|Exploring the Red Planet|
|2003 Rovers||2003 Mars Express||2005 Orbiter||2007 Scout||2009 Science Lab|
|2009 Telecomm Orbiter||2013 Sample Return||Pathfinder||Global Surveyor||2001 Odyssey|
|Beagle 2||Japan Nozomi||Polar/Climate||Phobos||Mariners|
|Vikings||All Probes||Future Plans||Human Trips||Mars the Planet|
Earth's Exploration of Mars is Underway
With the landing of America's exploration rovers Spirit and Opportunity on Mars in 2004, for the first time since America's twin Viking landers touched down on the Red Planet in 1976, and Pathfinder deployed its robot rover Sojourner in 1997, the United States had two working spacecraft on the surface of Mars.
NASA now has completed successfully five out of its six attempts to land on the Red Planet. The Mars Polar Lander was lost in 1999. The next landing attempts will be Phoenix in 2008 and Mars Science Laboratory in 2010.
In addition, NASA's 2001 Mars Odyssey and Mars Reconnaissance Orbiter, and Europe's Mars Express, are satellites working successfully in orbit above the planet. NASA's Mars Global Surveyor worked ten years in orbit, but was lost in 2006.
In the December 2003-January 2004 time period, five spacecraft from Earth arrived in the vicinity of Mars. Three of the five succeeded.
The odds of all succeeding had been slim. After all, two-thirds of the three dozen spacecraft sent from Earth to Mars since 1960 had failed.
The Soviet Union had been the first nation to attempt to reach Mars. In 1960, the Soviets launched two Mars probes, but neither reached its destination.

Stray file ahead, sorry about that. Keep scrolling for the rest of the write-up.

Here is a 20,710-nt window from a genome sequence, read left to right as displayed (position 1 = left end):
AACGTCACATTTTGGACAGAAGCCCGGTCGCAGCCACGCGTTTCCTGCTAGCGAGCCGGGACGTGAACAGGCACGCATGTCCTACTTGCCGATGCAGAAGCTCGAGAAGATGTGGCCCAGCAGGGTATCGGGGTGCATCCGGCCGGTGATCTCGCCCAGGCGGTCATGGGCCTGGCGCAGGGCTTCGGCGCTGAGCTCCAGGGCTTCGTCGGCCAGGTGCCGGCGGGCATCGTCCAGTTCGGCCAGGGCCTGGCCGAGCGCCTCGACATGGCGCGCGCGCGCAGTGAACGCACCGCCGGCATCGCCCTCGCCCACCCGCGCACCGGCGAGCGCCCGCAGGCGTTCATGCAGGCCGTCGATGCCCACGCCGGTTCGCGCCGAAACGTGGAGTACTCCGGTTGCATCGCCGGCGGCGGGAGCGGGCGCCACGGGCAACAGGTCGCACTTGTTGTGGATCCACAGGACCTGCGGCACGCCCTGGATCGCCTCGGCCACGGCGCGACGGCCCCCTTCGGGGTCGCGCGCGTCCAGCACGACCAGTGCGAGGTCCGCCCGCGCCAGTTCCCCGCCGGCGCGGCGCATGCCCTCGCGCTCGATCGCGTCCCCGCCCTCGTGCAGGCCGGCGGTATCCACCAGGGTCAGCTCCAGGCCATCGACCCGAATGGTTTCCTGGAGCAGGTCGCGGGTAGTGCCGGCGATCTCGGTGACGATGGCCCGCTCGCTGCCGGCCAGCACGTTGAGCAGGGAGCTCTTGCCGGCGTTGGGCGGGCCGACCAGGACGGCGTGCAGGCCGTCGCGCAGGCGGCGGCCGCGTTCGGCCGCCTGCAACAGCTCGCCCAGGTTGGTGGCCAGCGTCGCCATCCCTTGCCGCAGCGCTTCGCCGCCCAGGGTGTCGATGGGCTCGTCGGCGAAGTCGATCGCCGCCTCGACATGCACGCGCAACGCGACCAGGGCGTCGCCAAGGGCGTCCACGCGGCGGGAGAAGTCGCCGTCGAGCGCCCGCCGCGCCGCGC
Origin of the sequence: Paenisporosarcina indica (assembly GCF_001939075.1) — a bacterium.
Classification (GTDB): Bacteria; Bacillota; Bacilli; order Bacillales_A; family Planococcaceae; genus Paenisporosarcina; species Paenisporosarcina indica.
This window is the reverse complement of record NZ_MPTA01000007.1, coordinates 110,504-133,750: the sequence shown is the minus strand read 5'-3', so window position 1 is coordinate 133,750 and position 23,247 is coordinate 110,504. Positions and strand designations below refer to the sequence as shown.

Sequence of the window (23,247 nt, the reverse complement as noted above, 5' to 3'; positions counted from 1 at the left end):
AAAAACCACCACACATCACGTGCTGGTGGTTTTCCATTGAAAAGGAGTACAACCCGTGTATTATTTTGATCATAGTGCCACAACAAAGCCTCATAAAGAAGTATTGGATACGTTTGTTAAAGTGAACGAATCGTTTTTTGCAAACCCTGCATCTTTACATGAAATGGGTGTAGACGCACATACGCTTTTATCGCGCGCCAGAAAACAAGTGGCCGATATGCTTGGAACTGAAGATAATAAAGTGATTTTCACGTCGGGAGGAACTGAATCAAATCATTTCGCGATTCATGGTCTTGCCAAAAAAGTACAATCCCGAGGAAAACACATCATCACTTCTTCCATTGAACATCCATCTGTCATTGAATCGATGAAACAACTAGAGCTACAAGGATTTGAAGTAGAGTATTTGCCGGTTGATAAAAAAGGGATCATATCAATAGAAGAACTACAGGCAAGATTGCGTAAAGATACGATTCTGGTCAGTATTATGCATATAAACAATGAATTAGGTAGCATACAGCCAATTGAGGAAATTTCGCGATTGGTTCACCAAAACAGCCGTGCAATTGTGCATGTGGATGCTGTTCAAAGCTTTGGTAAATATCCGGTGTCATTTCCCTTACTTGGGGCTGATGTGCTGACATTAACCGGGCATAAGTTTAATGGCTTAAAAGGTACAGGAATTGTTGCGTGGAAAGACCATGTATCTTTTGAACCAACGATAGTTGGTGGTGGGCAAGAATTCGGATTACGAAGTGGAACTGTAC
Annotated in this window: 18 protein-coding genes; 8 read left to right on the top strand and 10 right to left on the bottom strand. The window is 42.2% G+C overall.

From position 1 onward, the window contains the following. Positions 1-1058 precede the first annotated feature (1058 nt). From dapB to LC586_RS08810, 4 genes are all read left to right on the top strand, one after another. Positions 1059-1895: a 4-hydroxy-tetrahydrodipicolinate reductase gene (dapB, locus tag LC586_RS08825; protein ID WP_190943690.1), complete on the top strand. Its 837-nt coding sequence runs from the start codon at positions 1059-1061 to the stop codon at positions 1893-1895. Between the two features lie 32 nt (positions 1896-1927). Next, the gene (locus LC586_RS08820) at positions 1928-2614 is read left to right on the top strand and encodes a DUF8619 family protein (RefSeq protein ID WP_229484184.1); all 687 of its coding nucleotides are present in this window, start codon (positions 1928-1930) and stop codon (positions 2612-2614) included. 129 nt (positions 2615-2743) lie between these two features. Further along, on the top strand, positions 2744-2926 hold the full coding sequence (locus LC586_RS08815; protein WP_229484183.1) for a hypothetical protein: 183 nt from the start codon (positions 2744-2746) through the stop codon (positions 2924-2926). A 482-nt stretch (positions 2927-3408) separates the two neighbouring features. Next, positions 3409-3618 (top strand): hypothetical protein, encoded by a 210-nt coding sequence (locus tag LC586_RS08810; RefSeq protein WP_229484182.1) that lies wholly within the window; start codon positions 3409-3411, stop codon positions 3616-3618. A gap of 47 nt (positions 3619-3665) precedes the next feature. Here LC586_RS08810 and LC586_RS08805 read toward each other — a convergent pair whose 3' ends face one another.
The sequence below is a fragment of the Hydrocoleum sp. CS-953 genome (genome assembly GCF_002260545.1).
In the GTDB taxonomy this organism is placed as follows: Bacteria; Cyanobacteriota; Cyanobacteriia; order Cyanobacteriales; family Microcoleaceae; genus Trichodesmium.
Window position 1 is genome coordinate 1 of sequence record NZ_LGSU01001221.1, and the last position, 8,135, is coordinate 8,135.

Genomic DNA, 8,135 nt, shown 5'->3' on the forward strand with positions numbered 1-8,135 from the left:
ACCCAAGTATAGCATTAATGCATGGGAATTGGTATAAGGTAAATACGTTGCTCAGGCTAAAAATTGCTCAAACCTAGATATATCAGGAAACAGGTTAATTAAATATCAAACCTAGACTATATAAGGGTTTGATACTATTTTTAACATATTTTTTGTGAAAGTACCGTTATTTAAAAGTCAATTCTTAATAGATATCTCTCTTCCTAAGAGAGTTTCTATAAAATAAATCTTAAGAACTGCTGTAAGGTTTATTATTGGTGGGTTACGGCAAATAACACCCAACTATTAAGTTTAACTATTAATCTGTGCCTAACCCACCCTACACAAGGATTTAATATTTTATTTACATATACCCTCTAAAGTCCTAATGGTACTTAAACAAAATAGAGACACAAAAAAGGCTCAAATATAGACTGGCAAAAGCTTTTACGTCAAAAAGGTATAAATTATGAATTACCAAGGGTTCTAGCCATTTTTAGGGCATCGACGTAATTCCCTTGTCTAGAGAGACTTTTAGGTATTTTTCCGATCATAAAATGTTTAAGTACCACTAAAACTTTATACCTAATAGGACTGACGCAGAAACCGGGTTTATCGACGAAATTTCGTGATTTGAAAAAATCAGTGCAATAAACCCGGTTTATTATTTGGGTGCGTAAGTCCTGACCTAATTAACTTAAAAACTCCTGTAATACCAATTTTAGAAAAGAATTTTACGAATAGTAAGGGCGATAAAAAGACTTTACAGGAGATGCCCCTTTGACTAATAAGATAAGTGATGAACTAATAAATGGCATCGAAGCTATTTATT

At the end of 2003 and the beginning of 2004...
» Japan's Nozomi failed to enter Mars orbit and flew on by in December 2003.
» Europe's Mars Express carried Great Britain's Beagle 2 lander to Mars and released it on December 19, 2003. However, Beagle 2 has not been heard from since it was supposed to land on December 25.
» Europe's Mars Express satellite successfully flew into orbit over Mars on December 25, 2003, and began sending back photos and science data.
» America's exploration rover Spirit landed on target on Mars on January 4, 2004, and began sending back photos and science data.
» America's exploration rover Opportunity landed on target on Mars on January 25, 2004, and began sending back photos and science data. On March 2, 2004, NASA announced the rovers had confirmed liquid water once flowed on Mars.
» NASA's Mars Reconnaissance Orbiter entered orbit around Mars in March 2006 and started sending back data. The science spacecraft carries six instruments in search of water and future sample-return landing sites on the planet's surface.
» NASA will launch a robot explorer named Phoenix in August 2007 to land in May 2008 and scout the high northern latitudes of Mars.
NASA plans to launch in December 2009 its Mars Science Laboratory, a long-range, long-duration roving science laboratory. The rover will be twice as long and three times as heavy as the famous Mars Exploration Rovers, Spirit and Opportunity, that arrived on Mars in 2004.
» NASA will extend the Internet to the Red Planet with the launch of the Mars Telecommunications Orbiter in 2009. The MTO spacecraft will arrive in a high orbit above Mars in 2010 and then be used to relay Internet-style data packets to Earth from a variety of Mars landers and orbiters for as much as ten years.
» What's next? NASA is working on high-priority plans to send humans to explore the Red Planet. American astronauts would return to the Moon around 2015 with human flights to Mars to follow in the next decade.